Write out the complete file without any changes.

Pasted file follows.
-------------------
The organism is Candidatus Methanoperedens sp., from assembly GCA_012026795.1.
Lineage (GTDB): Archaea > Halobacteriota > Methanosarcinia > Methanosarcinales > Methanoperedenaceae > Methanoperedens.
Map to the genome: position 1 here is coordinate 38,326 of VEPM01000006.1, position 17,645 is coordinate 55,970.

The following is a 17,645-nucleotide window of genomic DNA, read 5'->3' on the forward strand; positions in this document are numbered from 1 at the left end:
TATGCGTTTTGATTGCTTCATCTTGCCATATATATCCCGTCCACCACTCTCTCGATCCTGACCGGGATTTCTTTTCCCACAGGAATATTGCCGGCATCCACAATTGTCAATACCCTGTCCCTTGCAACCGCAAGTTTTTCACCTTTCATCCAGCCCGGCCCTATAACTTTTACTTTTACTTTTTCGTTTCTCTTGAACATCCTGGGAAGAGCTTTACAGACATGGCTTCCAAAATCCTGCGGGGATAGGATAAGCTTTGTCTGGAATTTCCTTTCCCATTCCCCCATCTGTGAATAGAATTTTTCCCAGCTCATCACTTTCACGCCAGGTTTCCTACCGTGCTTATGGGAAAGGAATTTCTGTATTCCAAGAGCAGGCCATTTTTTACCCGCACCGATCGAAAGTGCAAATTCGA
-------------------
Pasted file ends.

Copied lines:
The organism is Candidatus Methanoperedens sp., from assembly GCA_012026795.1.
Lineage (GTDB): Archaea > Halobacteriota > Methanosarcinia > Methanosarcinales > Methanoperedenaceae > Methanoperedens.
Map to the genome: position 1 here is coordinate 38,326 of VEPM01000006.1, position 17,645 is coordinate 55,970.

The following is a 17,645-nucleotide window of genomic DNA, read 5'->3' on the forward strand; positions in this document are numbered from 1 at the left end:
TATGCGTTTTGATTGCTTCATCTTGCCATATATATCCCGTCCACCACTCTCTCGATCCTGACCGGGATTTCTTTTCCCACAGGAATATTGCCGGCATCCACAATTGTCAATACCCTGTCCCTTGCAACCGCAAGTTTTTCACCTTTCATCCAGCCCGGCCCTATAACTTTTACTTTTACTTTTTCGTTTCTCTTGAACATCCTGGGAAGAGCTTTACAGACATGGCTTCCAAAATCCTGCGGGGATAGGATAAGCTTTGTCTGGAATTTCCTTTCCCATTCCCCCATCTGTGAATAGAATTTTTCCCAGCTCATCACTTTCACGCCAGGTTTCCTACCGTGCTTATGGGAAAGGAATTTCTGTATTCCAAGAGCAGGCCATTTTTTACCCGCACCGATCGAAAGTGCAAATTCGA